7 random tokens out of 7,776:  1,719,070,799,999,999,819,355,521,024

7 word secrets are very obviously more complex than 13 character secrets.

A secret such as bunch google squall handwash poker goggles item is not only much more complex than @8F$h*ZeS&d}, it's also probably a little easier and faster to type. I generated those two secrets then timed myself typing them; the passphrase took 7.3 seconds and the password took 7.6 seconds.

Typing the technically much longer string of words was quicker because English-speaking individuals usually understand each word at a glance, know how to spell it, and maybe even know where the letters are on their keyboard without looking. Compare that with a sequence of random characters and you'll probably find you have to look at the first character of the password, find it on your keyboard, type it, look at the second character, find it, press it, and so on. Passwords like this typically require more mental gymnastics to type and are provably less complex than passphrases.

Long randomised secrets

The above comparisons are for secrets you might need to remember or hand-type often. If a secret manager can type them for you, or if you can copy/paste out of the secret manager and into the secret field, you should really use much longer secrets with random characters.

Personally, I like to keep my passphrases to seven words just because it's secure “enough” and quite easy to memorise after typing it a few times. So at what point do passwords become more secure than passphrases with seven random words?

14 random characters: 9314 = 3,620,439,377,000,000,434,150,047,744

14 random characters: 3,620,439,377,000,000,434,150,047,744
7 random words:       1,719,070,799,999,999,819,355,521,024

This does not mean all your passwords should be 14 characters! That is an absolute minimum baseline. When your secret manager can type for you or when you can copy/paste, more tokens is always better: if you're creating a secret for a site and that site has a maximum character count, it's best to hit that limit. If there is no maximum character count, any count higher than 20 is probably “enough”. 50 is better than 20 and 100 is way better than 50, but you should determine for yourself what you think is reasonable.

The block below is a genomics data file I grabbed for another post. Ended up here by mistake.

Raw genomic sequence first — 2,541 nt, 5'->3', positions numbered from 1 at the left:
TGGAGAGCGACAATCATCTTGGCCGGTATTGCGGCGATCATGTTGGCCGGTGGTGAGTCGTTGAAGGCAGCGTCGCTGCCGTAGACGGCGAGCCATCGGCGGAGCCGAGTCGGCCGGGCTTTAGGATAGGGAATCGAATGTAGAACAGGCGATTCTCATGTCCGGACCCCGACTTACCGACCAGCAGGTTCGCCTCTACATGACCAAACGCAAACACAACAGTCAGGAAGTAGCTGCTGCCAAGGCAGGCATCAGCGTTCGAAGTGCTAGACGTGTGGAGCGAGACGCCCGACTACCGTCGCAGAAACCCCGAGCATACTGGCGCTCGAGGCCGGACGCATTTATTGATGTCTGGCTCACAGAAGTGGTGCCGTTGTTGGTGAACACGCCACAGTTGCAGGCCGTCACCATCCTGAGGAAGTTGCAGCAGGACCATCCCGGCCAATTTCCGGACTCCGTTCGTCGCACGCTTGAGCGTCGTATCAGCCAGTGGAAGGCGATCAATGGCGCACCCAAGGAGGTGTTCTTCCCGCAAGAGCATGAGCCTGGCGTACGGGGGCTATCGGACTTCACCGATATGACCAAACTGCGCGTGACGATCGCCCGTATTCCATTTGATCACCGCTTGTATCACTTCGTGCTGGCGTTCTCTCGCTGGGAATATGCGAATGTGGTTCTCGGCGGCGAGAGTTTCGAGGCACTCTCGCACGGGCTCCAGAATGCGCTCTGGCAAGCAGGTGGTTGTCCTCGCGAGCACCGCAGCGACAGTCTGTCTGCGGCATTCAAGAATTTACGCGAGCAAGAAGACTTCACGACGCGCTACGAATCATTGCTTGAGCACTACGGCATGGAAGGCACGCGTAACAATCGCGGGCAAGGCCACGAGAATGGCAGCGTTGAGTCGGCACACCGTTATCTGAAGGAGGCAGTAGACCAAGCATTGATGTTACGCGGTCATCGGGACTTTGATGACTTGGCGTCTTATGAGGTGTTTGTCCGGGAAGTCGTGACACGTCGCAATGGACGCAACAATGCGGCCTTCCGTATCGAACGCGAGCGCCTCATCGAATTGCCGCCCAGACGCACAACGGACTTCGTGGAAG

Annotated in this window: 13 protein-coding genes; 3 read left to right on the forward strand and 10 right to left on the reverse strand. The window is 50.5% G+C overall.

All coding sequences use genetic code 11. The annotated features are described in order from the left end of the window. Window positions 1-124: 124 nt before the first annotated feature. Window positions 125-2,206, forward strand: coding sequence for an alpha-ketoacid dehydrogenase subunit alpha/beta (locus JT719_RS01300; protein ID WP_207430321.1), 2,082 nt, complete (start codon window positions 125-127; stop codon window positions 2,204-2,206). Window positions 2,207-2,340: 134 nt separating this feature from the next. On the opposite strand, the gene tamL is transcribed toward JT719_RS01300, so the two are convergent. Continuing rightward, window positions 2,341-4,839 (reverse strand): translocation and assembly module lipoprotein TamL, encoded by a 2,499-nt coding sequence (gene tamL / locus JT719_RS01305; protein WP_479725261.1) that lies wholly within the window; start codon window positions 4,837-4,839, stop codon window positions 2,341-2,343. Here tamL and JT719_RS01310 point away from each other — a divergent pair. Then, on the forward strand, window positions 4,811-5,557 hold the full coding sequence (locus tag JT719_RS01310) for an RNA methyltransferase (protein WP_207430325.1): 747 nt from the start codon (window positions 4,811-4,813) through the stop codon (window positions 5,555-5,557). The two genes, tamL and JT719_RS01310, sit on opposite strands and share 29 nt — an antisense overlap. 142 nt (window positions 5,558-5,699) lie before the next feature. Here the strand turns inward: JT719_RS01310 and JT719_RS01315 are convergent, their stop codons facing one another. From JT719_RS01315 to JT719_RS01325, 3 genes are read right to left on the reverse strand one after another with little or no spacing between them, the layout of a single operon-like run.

Personally, the long and random passwords I generate are at most 50 characters.

What if the attacker doesn't know my methodology?

If they're expecting passphrases, they'll have to use a word-by-word Wikipedia>Brute-force attack to try and get in. If they're not expecting passphrases, they'll first try a Wikipedia>Dictionary attack, and when that doesn't yield quick results, they'll fall back to a character-by-character brute-force attack. Your seven-word passphrase might be a total of 56 tokens where a character is a token.

If they're trying all 93 characters on a keyboard for each of those 56 tokens, there are 171,808,687,099,999,989,223,632,959,096,902,893,708,641,730,371,958,299,794,728,387,482,427,563,226,489,734,750,379,497,449,285,939,164,275,015,680 possible combinations.

In a worst-case scenario where an attacker knows our generation methodology, a 7 word passphrase is still more secure than a 13 character password. In an average-case scenario, a 7 word passphrase is way more secure than a 13 character password.

Additional resources